How to make good public policy in a time of crisis

MISC Director Antonia Maioni / Photo: Owen Egan
MISC Director Antonia Maioni / Photo: Owen Egan

Finance Minister to be keynote at MISC conference

By Pascal Zamprelli

Ever find yourself asking of the government, “where do they come up with this stuff?” But when it comes to public policy, perhaps a better question to ask is, “how do they come up with this stuff?” Do crisis conditions, such as the current global financial crunch, help policy-makers focus, or do they simply render the process more chaotic? Does scientific and social evidence matter, or is it a question of which way the winds of public opinion are blowing? And who, exactly, gets a say?

Politicians, academics, government officials and practitioners will convene in an attempt to answer some of these questions at the McGill Institute for the Study of Canada’s (MISC’s) 2009 conference, Public Policy in Crisis? Understanding Policy-Making in Canada, which will take place on March 26 and 27 at the Faculty Club.

Antonia Maioni, MISC Director and chair of the conference, believes the conference will ask just the right questions, at just the right time. “Public policy in crisis? is a question that we ask for two reasons,” she said.

First, to find out “whether the machine of policy-making – how we make policy – is somehow stuck. In terms of the process itself, are we in a crisis situation? Are we in a situation where we need to have a better way of coming up with innovation and dealing with implementation?”

Second, the conference will explore policy-making in times of crisis. “The play on the word crisis is also the way in which governments are forced often to make policy in crisis situations,” Maioni said. “And the timeliness of it is that we’re there now. We’re in a situation in which there are crises – like the economic situation – that are forcing governments to react and to respond in responsible ways. So, how do they do that?”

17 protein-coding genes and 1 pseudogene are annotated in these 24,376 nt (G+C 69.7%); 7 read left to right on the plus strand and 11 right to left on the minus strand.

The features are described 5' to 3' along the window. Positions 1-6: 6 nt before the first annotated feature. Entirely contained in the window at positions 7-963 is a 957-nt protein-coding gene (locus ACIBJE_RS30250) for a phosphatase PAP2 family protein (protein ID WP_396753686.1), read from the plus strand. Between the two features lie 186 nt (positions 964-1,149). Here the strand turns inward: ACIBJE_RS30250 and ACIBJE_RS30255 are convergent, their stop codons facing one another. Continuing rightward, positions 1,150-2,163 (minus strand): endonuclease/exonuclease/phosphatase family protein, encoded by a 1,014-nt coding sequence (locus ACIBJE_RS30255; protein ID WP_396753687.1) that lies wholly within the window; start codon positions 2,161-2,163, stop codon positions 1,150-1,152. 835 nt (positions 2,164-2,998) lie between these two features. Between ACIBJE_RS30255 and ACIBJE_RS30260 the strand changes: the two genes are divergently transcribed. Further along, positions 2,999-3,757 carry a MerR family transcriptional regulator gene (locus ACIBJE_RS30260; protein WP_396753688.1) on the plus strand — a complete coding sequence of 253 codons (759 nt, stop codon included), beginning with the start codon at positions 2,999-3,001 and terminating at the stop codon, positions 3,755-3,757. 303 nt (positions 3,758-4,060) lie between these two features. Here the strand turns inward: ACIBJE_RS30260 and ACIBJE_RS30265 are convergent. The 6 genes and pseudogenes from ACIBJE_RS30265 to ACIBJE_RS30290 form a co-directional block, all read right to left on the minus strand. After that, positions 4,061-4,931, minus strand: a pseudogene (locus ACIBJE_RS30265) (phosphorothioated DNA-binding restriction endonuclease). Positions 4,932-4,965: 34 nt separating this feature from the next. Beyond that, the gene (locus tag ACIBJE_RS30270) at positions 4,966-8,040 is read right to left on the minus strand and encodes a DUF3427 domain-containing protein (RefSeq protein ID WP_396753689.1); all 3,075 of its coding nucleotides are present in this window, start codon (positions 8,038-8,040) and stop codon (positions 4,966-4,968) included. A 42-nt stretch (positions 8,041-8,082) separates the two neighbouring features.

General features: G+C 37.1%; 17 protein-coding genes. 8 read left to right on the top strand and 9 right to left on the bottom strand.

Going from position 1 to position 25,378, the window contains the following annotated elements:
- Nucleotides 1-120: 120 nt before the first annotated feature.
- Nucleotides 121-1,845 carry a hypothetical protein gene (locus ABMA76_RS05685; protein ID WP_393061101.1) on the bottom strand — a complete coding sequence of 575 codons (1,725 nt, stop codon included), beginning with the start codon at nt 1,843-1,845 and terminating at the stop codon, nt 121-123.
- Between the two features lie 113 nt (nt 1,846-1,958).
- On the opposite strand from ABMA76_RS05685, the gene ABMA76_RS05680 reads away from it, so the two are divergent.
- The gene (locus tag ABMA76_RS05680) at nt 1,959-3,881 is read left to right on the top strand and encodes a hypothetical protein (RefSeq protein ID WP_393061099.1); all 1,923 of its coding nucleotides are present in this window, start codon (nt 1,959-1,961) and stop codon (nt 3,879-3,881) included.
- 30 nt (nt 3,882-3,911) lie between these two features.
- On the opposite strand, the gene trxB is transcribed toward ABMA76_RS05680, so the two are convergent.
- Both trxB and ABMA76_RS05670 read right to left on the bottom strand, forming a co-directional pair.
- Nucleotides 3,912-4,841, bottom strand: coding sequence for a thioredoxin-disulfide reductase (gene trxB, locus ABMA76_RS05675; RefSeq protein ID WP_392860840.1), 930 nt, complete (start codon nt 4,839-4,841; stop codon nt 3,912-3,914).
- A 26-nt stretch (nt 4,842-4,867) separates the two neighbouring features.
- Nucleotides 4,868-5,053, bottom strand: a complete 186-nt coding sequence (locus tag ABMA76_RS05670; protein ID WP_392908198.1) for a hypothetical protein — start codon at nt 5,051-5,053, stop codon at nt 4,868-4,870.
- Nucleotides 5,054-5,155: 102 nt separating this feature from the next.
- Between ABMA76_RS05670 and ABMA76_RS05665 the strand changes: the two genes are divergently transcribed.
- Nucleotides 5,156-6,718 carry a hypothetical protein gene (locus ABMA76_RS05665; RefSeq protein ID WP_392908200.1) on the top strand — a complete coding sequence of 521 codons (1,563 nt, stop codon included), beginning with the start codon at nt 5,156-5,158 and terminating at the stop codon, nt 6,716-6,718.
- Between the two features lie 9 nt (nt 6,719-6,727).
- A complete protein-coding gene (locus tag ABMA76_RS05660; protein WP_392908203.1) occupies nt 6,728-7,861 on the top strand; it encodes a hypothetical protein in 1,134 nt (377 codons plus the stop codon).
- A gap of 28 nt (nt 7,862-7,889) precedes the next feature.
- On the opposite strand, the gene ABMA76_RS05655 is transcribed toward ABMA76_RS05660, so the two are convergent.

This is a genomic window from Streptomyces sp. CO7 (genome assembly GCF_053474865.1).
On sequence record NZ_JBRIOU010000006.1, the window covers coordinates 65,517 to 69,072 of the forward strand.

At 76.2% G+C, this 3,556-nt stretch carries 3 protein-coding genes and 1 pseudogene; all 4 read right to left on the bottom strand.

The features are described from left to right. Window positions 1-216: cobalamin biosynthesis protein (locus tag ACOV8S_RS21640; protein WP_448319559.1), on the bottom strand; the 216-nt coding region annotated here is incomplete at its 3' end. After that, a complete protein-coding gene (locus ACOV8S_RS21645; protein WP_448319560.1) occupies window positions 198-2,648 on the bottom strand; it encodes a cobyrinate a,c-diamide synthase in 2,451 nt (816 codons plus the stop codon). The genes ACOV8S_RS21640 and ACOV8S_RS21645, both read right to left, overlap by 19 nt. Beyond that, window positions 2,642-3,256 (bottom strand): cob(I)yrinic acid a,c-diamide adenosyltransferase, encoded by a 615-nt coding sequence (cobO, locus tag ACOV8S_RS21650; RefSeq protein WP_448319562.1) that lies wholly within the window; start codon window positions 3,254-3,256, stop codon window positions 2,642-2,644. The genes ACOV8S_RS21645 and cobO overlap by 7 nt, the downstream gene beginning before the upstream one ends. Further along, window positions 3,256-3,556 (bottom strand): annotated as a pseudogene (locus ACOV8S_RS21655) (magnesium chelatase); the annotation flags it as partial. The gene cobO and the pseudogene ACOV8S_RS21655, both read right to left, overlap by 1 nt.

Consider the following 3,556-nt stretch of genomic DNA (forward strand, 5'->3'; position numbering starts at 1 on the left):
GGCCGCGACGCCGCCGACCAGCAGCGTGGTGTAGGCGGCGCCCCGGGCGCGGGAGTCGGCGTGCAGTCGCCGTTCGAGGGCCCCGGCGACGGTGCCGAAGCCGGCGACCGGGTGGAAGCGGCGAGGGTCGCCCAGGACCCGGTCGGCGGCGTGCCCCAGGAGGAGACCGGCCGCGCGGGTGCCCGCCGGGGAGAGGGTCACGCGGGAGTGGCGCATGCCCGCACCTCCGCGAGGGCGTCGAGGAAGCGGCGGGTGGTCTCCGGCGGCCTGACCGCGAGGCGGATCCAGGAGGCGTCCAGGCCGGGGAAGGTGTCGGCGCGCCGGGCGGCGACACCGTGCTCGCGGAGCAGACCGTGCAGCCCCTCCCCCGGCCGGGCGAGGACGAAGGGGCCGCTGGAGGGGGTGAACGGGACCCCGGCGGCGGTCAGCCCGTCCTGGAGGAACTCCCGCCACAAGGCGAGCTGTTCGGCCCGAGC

It is no coincidence, then, that organizers have invited Finance Minster Jim Flaherty to deliver the keynote speech on Thursday evening. “He is in a difficult situation, as indeed governments around the world are,” Maioni explained, “and we’d like to get his perspective on how governments deal with these kinds of crises.”

They will no doubt still be talking about his comments the next morning, when speakers and panelists, including former Prime Minister Joe Clark, former Quebec Health Minister Philippe Couillard, Privy Council Clerk Kevin Lynch and pollster Nik Nanos, will join delegates in  addressing issues central to current policy debates: how policy-making decisions are made in a time of crisis, the influence of public opinion and mass media on the policy-making process, the role of evidence-based research and the influence of non-governmental actors. Conference organizers expect a dynamic exchange of ideas and opinions that will yield new perspectives on the processes and players that shape public policy in Canada.

“What’s unique about this conference is that we’re bringing together both scholars and practitioners,” Maioni said. “We want to get them in the same room together, to see how they approach questions about public policy-making and the drivers of policy change, and to see whether or not they’re on the same page, and how one can learn from the other.”

It’s said there are two things you never want to see being made: sausage and political policy. The MISC conference, organizers believe, will be the exception that proves the rule. At least for policy.